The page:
"Shaping Work’s Future"

Dyer co-authors book calling for new social contract
Shaping the Future of Work
Thursday, August 31, 2017

There is a way to share economic wealth and it requires a new social contract be drawn by business, workers, labor, education and government, according to ILR Emeritus Professor Lee Dyer and MIT Professor Thomas A. Kochan.

They are the authors of “Shaping the Future of Work: A Handbook for Action and a New Social Contract,” published this month by MITxPress, a collaboration between MITx, which makes MIT courses available online, and the MIT Press.

There is concern about inequality and how to address growing economic gaps in the United States, “but it is not as deep or as broad as it needs to be,” Dyer said in an interview.

The book, the authors hope, will be fodder for a new way of thinking, one that will help reverse income inequality that is sharper than any time since the 1920s in the United States.

“The future we’re going to get is the future we choose to make,” said Dyer, emeritus professor of Human Resource Studies and a research fellow at ILR’s Center for Advanced Human Resource Studies.

Dyer and Kochan urge businesses to choose high road business and employment strategies that are “capable of generating both good financial returns and good jobs.” Extensive worker involvement, heavy investment in training and development, greater work schedule flexibility, and aggressive enforcement of equal opportunities are among the recommendations for how businesses can take the high road.

Educators, the professors say, need to make lifelong learning for workers a priority. Also, workers need to be willing to invest in lifelong learning to avoid becoming redundant in an economy based on knowledge, innovation, and constant change.

Educators also need to help students “not only learn how to understand and embrace differences across racial, ethnic, gender, age, and socio-economic lines, but also how to demand equity through a thorough grasp of relevant laws and the development of strong bargaining skills.”

Kochan and Dyer also support the search for new sources of power that would allow workers to demand middle class or better wages. This includes new strategies for established labor unions, as well as efforts to reinforce the efforts of new worker advocacy groups emerging at regional and local levels.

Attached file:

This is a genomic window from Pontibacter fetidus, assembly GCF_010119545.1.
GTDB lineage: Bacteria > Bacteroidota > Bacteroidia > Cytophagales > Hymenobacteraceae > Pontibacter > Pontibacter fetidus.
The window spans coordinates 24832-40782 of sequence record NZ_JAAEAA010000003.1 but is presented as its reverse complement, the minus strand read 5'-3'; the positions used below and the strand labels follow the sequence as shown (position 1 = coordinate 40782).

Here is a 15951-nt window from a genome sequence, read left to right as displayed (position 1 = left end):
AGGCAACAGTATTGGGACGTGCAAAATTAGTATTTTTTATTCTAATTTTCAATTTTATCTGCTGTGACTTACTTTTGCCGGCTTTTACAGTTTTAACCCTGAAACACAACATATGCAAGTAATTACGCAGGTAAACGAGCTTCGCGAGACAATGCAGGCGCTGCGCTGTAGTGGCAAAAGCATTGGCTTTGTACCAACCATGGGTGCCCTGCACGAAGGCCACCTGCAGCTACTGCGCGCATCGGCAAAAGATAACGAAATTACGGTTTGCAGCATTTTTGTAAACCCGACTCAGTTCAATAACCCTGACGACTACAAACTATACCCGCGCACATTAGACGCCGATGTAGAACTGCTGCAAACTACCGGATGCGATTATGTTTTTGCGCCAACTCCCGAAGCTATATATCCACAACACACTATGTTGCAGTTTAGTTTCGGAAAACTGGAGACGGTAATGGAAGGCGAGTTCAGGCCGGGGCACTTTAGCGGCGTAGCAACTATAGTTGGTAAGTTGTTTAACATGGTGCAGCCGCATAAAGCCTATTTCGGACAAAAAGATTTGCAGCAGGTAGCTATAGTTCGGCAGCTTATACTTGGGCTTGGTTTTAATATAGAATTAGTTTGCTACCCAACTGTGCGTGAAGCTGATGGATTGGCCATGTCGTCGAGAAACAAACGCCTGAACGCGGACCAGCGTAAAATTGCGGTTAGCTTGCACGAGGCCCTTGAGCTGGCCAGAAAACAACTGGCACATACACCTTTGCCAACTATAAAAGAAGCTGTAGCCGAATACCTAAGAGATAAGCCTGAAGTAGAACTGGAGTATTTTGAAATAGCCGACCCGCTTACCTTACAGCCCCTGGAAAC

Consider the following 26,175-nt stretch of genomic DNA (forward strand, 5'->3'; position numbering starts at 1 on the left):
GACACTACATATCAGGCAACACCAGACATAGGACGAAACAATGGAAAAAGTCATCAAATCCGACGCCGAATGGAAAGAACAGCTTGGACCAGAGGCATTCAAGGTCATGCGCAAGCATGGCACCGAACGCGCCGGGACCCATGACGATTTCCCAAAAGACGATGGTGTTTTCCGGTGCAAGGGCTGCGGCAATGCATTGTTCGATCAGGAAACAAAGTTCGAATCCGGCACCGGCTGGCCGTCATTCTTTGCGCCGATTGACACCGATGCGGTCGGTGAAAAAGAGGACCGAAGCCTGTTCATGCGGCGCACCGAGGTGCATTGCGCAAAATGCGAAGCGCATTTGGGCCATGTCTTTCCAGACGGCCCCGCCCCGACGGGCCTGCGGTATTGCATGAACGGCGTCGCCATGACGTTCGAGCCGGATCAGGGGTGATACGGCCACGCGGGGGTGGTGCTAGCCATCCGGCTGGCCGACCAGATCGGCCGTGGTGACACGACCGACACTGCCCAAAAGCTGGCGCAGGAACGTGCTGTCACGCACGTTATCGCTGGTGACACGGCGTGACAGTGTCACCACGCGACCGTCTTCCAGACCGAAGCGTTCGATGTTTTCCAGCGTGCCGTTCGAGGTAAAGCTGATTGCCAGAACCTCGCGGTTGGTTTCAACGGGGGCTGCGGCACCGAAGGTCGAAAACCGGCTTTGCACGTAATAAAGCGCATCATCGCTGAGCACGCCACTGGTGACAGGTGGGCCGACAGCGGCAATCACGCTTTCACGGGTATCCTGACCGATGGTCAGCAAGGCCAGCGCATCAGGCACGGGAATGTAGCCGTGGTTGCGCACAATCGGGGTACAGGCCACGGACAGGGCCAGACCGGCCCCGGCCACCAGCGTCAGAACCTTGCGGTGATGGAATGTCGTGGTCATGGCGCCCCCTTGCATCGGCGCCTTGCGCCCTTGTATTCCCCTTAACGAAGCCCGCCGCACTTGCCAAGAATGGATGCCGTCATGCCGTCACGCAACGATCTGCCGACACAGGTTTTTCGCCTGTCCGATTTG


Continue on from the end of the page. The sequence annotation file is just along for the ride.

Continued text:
Much is needed from government to support a new social contract, but some of the relatively easy wins would include early childhood education, apprenticeship and other training, and retraining for laid-off and at-risk workers.

Collaboration among stakeholders is the essential ingredient for creating a new social contract that shares wealth more evenly and produces meaningful jobs, they write.

Working locally to address needs as they emerge is central to changing the social contract, according to the authors, who cite the “Fight for $15” minimum wage effort and the petition for improved Starbucks scheduling as examples of local actions with resounding impacts. If stakeholders can change, the economy can create good jobs with adequate wages for all, the authors write.

Dyer and Kochan, colleagues for 40 years, said they were motivated to write the book and teach a related course because they are concerned about the future.

“Never before have we been more worried about the legacy our generation is leaving to the next,” they write in the book’s preface, citing issues such as extreme politics, terrorism, Brexit and fears about technology eliminating jobs.

For several years, Dyer and Kochan have been simultaneously teaching related courses that have allowed them to vet some of the ideas offered in the book. Dyer’s course is called “Forging the Future of Work.” It was adapted from an online course taught by Kochan, the George M. Bunker Professor at the MIT Sloan School of Management and co-director of the Institute for Work and Employment Research.

In the courses, students simulate how stakeholders can succeed in making the workplace a more equitable place. “They struggle” with issues, Dyer said, “but are able to agree on some things.” The students’ efforts “demonstrate the feasibility of engaging the next generation of leaders in meaningful dialogues to forge new and improved versions of work down the road.”  

The authors urge others to try the simulation online – “use it to engage colleagues in other spheres to compare viewpoints, search for common ground, initiate action, and ultimately shape a better future for all Americans.”